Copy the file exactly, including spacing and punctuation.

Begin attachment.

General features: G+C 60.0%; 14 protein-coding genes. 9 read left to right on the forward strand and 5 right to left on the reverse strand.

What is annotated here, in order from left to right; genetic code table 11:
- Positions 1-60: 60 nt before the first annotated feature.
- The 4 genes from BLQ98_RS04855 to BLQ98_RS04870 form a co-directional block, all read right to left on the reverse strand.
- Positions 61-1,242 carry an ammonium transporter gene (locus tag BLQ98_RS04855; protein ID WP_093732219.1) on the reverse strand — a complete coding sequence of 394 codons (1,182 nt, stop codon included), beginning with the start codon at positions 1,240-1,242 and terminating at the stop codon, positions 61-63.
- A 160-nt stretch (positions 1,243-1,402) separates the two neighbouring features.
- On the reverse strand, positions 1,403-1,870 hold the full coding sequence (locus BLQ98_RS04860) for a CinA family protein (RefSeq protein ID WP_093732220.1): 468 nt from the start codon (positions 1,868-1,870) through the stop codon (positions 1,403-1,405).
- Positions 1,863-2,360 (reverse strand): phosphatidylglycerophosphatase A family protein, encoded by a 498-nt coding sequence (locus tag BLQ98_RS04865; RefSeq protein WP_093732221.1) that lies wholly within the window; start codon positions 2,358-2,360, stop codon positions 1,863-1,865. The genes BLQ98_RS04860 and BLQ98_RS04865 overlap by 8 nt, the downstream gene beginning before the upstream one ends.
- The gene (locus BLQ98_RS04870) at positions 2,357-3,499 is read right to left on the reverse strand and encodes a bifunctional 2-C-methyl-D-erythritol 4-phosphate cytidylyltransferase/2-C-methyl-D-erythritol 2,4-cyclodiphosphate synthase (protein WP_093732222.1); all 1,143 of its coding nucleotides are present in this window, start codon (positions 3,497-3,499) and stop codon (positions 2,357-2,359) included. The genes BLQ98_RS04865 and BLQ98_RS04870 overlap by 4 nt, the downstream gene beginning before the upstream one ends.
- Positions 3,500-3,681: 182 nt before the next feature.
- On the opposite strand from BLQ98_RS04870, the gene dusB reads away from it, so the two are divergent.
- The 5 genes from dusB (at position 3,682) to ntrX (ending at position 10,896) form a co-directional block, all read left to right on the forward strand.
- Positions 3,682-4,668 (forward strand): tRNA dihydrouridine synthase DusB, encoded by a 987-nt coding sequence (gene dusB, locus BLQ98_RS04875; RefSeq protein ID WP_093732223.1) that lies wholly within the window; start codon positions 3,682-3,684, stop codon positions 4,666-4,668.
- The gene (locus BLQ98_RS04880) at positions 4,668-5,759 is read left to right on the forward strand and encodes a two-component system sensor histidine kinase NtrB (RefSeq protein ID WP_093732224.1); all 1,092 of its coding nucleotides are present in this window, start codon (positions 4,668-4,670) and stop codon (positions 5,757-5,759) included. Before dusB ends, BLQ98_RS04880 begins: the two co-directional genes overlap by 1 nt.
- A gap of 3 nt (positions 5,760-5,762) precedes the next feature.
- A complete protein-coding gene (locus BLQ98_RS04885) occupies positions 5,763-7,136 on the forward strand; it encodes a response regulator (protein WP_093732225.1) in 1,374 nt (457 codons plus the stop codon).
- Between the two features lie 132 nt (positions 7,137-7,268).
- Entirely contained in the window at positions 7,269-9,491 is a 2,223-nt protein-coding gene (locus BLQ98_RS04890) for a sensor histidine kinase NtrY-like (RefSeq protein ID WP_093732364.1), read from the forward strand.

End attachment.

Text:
General features: G+C 60.0%; 14 protein-coding genes. 9 read left to right on the forward strand and 5 right to left on the reverse strand.

What is annotated here, in order from left to right; genetic code table 11:
- Positions 1-60: 60 nt before the first annotated feature.
- The 4 genes from BLQ98_RS04855 to BLQ98_RS04870 form a co-directional block, all read right to left on the reverse strand.
- Positions 61-1,242 carry an ammonium transporter gene (locus tag BLQ98_RS04855; protein ID WP_093732219.1) on the reverse strand — a complete coding sequence of 394 codons (1,182 nt, stop codon included), beginning with the start codon at positions 1,240-1,242 and terminating at the stop codon, positions 61-63.
- A 160-nt stretch (positions 1,243-1,402) separates the two neighbouring features.
- On the reverse strand, positions 1,403-1,870 hold the full coding sequence (locus BLQ98_RS04860) for a CinA family protein (RefSeq protein ID WP_093732220.1): 468 nt from the start codon (positions 1,868-1,870) through the stop codon (positions 1,403-1,405).
- Positions 1,863-2,360 (reverse strand): phosphatidylglycerophosphatase A family protein, encoded by a 498-nt coding sequence (locus tag BLQ98_RS04865; RefSeq protein WP_093732221.1) that lies wholly within the window; start codon positions 2,358-2,360, stop codon positions 1,863-1,865. The genes BLQ98_RS04860 and BLQ98_RS04865 overlap by 8 nt, the downstream gene beginning before the upstream one ends.
- The gene (locus BLQ98_RS04870) at positions 2,357-3,499 is read right to left on the reverse strand and encodes a bifunctional 2-C-methyl-D-erythritol 4-phosphate cytidylyltransferase/2-C-methyl-D-erythritol 2,4-cyclodiphosphate synthase (protein WP_093732222.1); all 1,143 of its coding nucleotides are present in this window, start codon (positions 3,497-3,499) and stop codon (positions 2,357-2,359) included. The genes BLQ98_RS04865 and BLQ98_RS04870 overlap by 4 nt, the downstream gene beginning before the upstream one ends.
- Positions 3,500-3,681: 182 nt before the next feature.
- On the opposite strand from BLQ98_RS04870, the gene dusB reads away from it, so the two are divergent.
- The 5 genes from dusB (at position 3,682) to ntrX (ending at position 10,896) form a co-directional block, all read left to right on the forward strand.
- Positions 3,682-4,668 (forward strand): tRNA dihydrouridine synthase DusB, encoded by a 987-nt coding sequence (gene dusB, locus BLQ98_RS04875; RefSeq protein ID WP_093732223.1) that lies wholly within the window; start codon positions 3,682-3,684, stop codon positions 4,666-4,668.
- The gene (locus BLQ98_RS04880) at positions 4,668-5,759 is read left to right on the forward strand and encodes a two-component system sensor histidine kinase NtrB (RefSeq protein ID WP_093732224.1); all 1,092 of its coding nucleotides are present in this window, start codon (positions 4,668-4,670) and stop codon (positions 5,757-5,759) included. Before dusB ends, BLQ98_RS04880 begins: the two co-directional genes overlap by 1 nt.
- A gap of 3 nt (positions 5,760-5,762) precedes the next feature.
- A complete protein-coding gene (locus BLQ98_RS04885) occupies positions 5,763-7,136 on the forward strand; it encodes a response regulator (protein WP_093732225.1) in 1,374 nt (457 codons plus the stop codon).
- Between the two features lie 132 nt (positions 7,137-7,268).
- Entirely contained in the window at positions 7,269-9,491 is a 2,223-nt protein-coding gene (locus BLQ98_RS04890) for a sensor histidine kinase NtrY-like (RefSeq protein ID WP_093732364.1), read from the forward strand.